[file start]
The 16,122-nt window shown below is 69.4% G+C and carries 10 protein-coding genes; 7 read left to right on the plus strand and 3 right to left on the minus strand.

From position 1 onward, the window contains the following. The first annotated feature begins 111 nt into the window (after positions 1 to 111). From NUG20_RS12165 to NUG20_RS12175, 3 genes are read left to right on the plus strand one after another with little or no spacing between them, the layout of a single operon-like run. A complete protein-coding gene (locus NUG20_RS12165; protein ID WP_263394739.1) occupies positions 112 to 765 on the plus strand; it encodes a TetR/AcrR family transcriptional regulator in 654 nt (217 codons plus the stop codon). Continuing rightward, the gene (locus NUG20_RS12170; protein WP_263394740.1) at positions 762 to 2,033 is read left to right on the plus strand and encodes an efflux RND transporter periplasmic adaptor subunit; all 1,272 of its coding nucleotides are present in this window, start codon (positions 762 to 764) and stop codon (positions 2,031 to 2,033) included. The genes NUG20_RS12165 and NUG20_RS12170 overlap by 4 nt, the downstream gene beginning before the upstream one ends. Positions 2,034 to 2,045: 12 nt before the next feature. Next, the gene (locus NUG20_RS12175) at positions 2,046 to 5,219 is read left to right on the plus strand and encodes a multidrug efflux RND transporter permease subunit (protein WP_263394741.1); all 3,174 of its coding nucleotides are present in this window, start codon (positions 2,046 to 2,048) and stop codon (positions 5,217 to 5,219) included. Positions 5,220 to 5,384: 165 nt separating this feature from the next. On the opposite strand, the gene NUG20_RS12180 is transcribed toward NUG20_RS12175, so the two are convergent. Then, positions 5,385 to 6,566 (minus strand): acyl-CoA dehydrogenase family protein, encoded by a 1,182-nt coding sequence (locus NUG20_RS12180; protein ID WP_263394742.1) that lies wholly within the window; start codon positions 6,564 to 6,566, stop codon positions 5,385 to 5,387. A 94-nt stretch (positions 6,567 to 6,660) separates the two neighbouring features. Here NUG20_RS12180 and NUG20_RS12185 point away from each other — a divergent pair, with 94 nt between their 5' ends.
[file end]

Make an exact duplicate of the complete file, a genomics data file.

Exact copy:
The 16,122-nt window shown below is 69.4% G+C and carries 10 protein-coding genes; 7 read left to right on the plus strand and 3 right to left on the minus strand.

From position 1 onward, the window contains the following. The first annotated feature begins 111 nt into the window (after positions 1 to 111). From NUG20_RS12165 to NUG20_RS12175, 3 genes are read left to right on the plus strand one after another with little or no spacing between them, the layout of a single operon-like run. A complete protein-coding gene (locus NUG20_RS12165; protein ID WP_263394739.1) occupies positions 112 to 765 on the plus strand; it encodes a TetR/AcrR family transcriptional regulator in 654 nt (217 codons plus the stop codon). Continuing rightward, the gene (locus NUG20_RS12170; protein WP_263394740.1) at positions 762 to 2,033 is read left to right on the plus strand and encodes an efflux RND transporter periplasmic adaptor subunit; all 1,272 of its coding nucleotides are present in this window, start codon (positions 762 to 764) and stop codon (positions 2,031 to 2,033) included. The genes NUG20_RS12165 and NUG20_RS12170 overlap by 4 nt, the downstream gene beginning before the upstream one ends. Positions 2,034 to 2,045: 12 nt before the next feature. Next, the gene (locus NUG20_RS12175) at positions 2,046 to 5,219 is read left to right on the plus strand and encodes a multidrug efflux RND transporter permease subunit (protein WP_263394741.1); all 3,174 of its coding nucleotides are present in this window, start codon (positions 2,046 to 2,048) and stop codon (positions 5,217 to 5,219) included. Positions 5,220 to 5,384: 165 nt separating this feature from the next. On the opposite strand, the gene NUG20_RS12180 is transcribed toward NUG20_RS12175, so the two are convergent. Then, positions 5,385 to 6,566 (minus strand): acyl-CoA dehydrogenase family protein, encoded by a 1,182-nt coding sequence (locus NUG20_RS12180; protein ID WP_263394742.1) that lies wholly within the window; start codon positions 6,564 to 6,566, stop codon positions 5,385 to 5,387. A 94-nt stretch (positions 6,567 to 6,660) separates the two neighbouring features. Here NUG20_RS12180 and NUG20_RS12185 point away from each other — a divergent pair, with 94 nt between their 5' ends.